The nbn™ network is designed to give all Australians the opportunity to access fast and reliable internet services - but how will it achieve this?
The rollout of the nbn™ network promises to change the way we access the internet. Using a mix of technologies, the network is designed to provide every Australian with access to fast and reliable internet services.
The type of technology that will connect you to the nbn™ network will depend on your location.
Below are the different technologies that make up the network:
Fibre to the Premises will deliver new fibre optic cable all the way from the exchange to your premises.
Fibre Optic cable is thinner than a hair but capable of sending data at the speed of light. It makes use of Gigabit Passive Optical Networking (GPON) and the current network offers a range of wholesale download speed tiers.*
A Node installation in progress
Fibre to the Node (FTTN) offers a quick and cost effective way to connect people to fast broadband services. It will make use of fibre optic cable that will run from the exchange to nodes (also called cabinets) in your local area.
The broadband will then be delivered from these nodes to your premises via the existing copper cable. Each one of these nodes should be able to service up to 384 homes.
Using a new technology called "Vectoring", which helps reduce noise that might interfere with your copper cables, the FTTN technology can currently deliver maximum wholesale speeds of up to 100Mbps/40MBps* within 400 metres of the cabinet.
Even at 700 metres from to the node, the connection is often capable of wholesale speeds up to 50Mbps/20Mbps.
You might already be aware of the Hybrid Fibre-Coaxial (HFC) cables around your neighbourhood.
HFC makes use of the ‘pay TV network’ cabling that was deployed by Telstra and Optus in the 1990s. As these connections already exist, this promises to be a much faster and more cost effective installation to connect many Australians.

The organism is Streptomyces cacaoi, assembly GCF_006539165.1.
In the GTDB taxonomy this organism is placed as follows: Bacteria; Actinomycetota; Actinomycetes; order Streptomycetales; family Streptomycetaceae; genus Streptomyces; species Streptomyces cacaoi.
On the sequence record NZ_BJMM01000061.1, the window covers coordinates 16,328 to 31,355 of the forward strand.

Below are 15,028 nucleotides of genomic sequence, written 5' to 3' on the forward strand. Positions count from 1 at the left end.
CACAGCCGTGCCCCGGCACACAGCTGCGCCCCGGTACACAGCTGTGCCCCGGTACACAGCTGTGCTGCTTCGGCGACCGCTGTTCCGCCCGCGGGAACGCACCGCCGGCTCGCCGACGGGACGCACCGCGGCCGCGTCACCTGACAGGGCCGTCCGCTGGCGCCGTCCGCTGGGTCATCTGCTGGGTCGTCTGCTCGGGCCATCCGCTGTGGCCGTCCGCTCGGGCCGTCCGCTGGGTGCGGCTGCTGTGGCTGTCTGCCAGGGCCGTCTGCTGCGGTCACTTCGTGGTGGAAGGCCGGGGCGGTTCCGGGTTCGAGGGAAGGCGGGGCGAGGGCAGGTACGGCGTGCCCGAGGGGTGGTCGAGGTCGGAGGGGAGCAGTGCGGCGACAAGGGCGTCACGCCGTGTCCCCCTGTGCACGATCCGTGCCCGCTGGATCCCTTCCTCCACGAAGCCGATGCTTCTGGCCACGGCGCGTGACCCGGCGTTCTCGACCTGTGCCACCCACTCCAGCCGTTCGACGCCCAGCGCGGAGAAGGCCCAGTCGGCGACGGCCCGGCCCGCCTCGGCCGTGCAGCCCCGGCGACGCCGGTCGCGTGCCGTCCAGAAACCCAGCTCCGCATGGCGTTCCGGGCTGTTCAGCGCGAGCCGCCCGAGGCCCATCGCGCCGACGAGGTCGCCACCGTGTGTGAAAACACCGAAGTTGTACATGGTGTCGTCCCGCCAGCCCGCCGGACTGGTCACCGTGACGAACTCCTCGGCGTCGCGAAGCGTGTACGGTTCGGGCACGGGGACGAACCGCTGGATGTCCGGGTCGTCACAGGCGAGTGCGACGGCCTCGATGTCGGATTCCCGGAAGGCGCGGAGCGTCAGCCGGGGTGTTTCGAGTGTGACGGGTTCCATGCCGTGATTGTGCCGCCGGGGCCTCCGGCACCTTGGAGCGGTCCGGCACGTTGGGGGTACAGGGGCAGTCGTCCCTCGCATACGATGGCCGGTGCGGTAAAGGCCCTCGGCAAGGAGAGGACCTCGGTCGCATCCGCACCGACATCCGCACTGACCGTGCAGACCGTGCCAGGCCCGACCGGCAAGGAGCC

The HFC network is planned to be used to connect around four million homes across most capital cities in Australia.
HFC networks currently serve around 150 million people with broadband around the world. While speed testing has been limited in Australia, in some overseas countries it has delivered wholesale speeds of over 500Mbps with 1Gbps services being trialled in others.
Read more about HFC and its benefits
The fixed wireless network will use nbn™ fibre to 2,600 Transmission Towers located around Australia.
These towers will then transmit broadband services to homes using TD-LTE 4G mobile broadband technology.
This type of technology is planned to cover around 500,000 premises and will help to deliver fast broadband to some regional areas for the first time ever. nbn is currently trialling the fixed wireless network and has seen trial wholesale speeds of up to 50Mbps/20Mbps.
For the small percentage of people who are unable to connect to fixed line or fixed wireless technology, the nbn™ network will make use of two new specially designed satellites.
These next-generation satellites will cover nearly every corner of Australia, from Christmas Island all the way to Lord Howe and Norfolk islands.
The first satellite launched on 1 October to become available to homes and business progressively from mid-2016. Check out the amazing footage of the satellite launch here.
A rocket carrying nbn's Sky Muster satellite lifts off from French Guiana. Photo: Oct 1, French Guiana.
The existing interim satellite service has a capacity of 4Gbps. When the two new satellites are in orbit, they will have a combined capacity of 135Gbps.
This increase in capacity will deliver peak wholesale speeds of up to 25Mbps/5Mbps*, which promises to be one of the best ever consumer broadband delivered to remote Australia and equivalent to speeds that many people in the city enjoy now.
Regardless of what technology is used to connect you to the nbn™ network, this promises to be a huge step forward for the future of Australia’s broadband network.
*We’re designing the nbn™ network to provide these speeds to our wholesale customers, telephone and internet service providers. End user experience, including the speeds actually achieved over the nbn™ network, depends on the technology over which services are delivered to your premises and some factors outside our control like equipment quality, software, broadband plans and how the end user’s service provider designs its network.